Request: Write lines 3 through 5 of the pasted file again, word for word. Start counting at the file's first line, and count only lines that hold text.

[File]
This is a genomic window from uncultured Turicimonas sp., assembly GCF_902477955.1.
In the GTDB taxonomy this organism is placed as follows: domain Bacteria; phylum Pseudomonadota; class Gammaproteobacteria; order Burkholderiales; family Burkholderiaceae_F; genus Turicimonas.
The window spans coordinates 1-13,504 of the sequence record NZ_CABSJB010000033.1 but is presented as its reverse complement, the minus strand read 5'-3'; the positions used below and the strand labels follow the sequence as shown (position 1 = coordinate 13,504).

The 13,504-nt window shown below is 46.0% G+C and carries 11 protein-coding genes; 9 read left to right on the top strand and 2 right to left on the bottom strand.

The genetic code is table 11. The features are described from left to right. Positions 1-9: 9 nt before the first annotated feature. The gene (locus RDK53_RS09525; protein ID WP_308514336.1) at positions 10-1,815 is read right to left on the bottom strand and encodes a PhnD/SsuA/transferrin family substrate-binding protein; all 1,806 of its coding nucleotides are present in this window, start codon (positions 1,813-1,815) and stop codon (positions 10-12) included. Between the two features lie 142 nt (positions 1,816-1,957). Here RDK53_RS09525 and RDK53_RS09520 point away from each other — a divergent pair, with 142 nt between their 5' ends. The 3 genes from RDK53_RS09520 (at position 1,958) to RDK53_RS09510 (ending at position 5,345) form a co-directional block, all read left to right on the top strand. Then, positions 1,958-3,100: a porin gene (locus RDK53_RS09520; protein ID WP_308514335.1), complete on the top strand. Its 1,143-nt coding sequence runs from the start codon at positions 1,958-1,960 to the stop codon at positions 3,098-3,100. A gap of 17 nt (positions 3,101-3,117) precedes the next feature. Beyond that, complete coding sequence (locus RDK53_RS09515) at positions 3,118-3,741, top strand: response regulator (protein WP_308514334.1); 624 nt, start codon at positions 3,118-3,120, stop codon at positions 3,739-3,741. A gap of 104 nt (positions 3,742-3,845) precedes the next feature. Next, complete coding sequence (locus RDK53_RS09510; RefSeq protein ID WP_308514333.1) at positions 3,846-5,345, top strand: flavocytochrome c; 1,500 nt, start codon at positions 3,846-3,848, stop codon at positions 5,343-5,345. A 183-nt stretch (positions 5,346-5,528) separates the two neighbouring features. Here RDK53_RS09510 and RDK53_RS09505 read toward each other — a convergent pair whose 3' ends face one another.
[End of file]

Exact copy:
The window spans coordinates 1-13,504 of the sequence record NZ_CABSJB010000033.1 but is presented as its reverse complement, the minus strand read 5'-3'; the positions used below and the strand labels follow the sequence as shown (position 1 = coordinate 13,504).

The 13,504-nt window shown below is 46.0% G+C and carries 11 protein-coding genes; 9 read left to right on the top strand and 2 right to left on the bottom strand.

The genetic code is table 11. The features are described from left to right. Positions 1-9: 9 nt before the first annotated feature. The gene (locus RDK53_RS09525; protein ID WP_308514336.1) at positions 10-1,815 is read right to left on the bottom strand and encodes a PhnD/SsuA/transferrin family substrate-binding protein; all 1,806 of its coding nucleotides are present in this window, start codon (positions 1,813-1,815) and stop codon (positions 10-12) included. Between the two features lie 142 nt (positions 1,816-1,957). Here RDK53_RS09525 and RDK53_RS09520 point away from each other — a divergent pair, with 142 nt between their 5' ends. The 3 genes from RDK53_RS09520 (at position 1,958) to RDK53_RS09510 (ending at position 5,345) form a co-directional block, all read left to right on the top strand. Then, positions 1,958-3,100: a porin gene (locus RDK53_RS09520; protein ID WP_308514335.1), complete on the top strand. Its 1,143-nt coding sequence runs from the start codon at positions 1,958-1,960 to the stop codon at positions 3,098-3,100. A gap of 17 nt (positions 3,101-3,117) precedes the next feature. Beyond that, complete coding sequence (locus RDK53_RS09515) at positions 3,118-3,741, top strand: response regulator (protein WP_308514334.1); 624 nt, start codon at positions 3,118-3,120, stop codon at positions 3,739-3,741. A gap of 104 nt (positions 3,742-3,845) precedes the next feature. Next, complete coding sequence (locus RDK53_RS09510; RefSeq protein ID WP_308514333.1) at positions 3,846-5,345, top strand: flavocytochrome c; 1,500 nt, start codon at positions 3,846-3,848, stop codon at positions 5,343-5,345. A 183-nt stretch (positions 5,346-5,528) separates the two neighbouring features. Here RDK53_RS09510 and RDK53_RS09505 read toward each other — a convergent pair whose 3' ends face one another.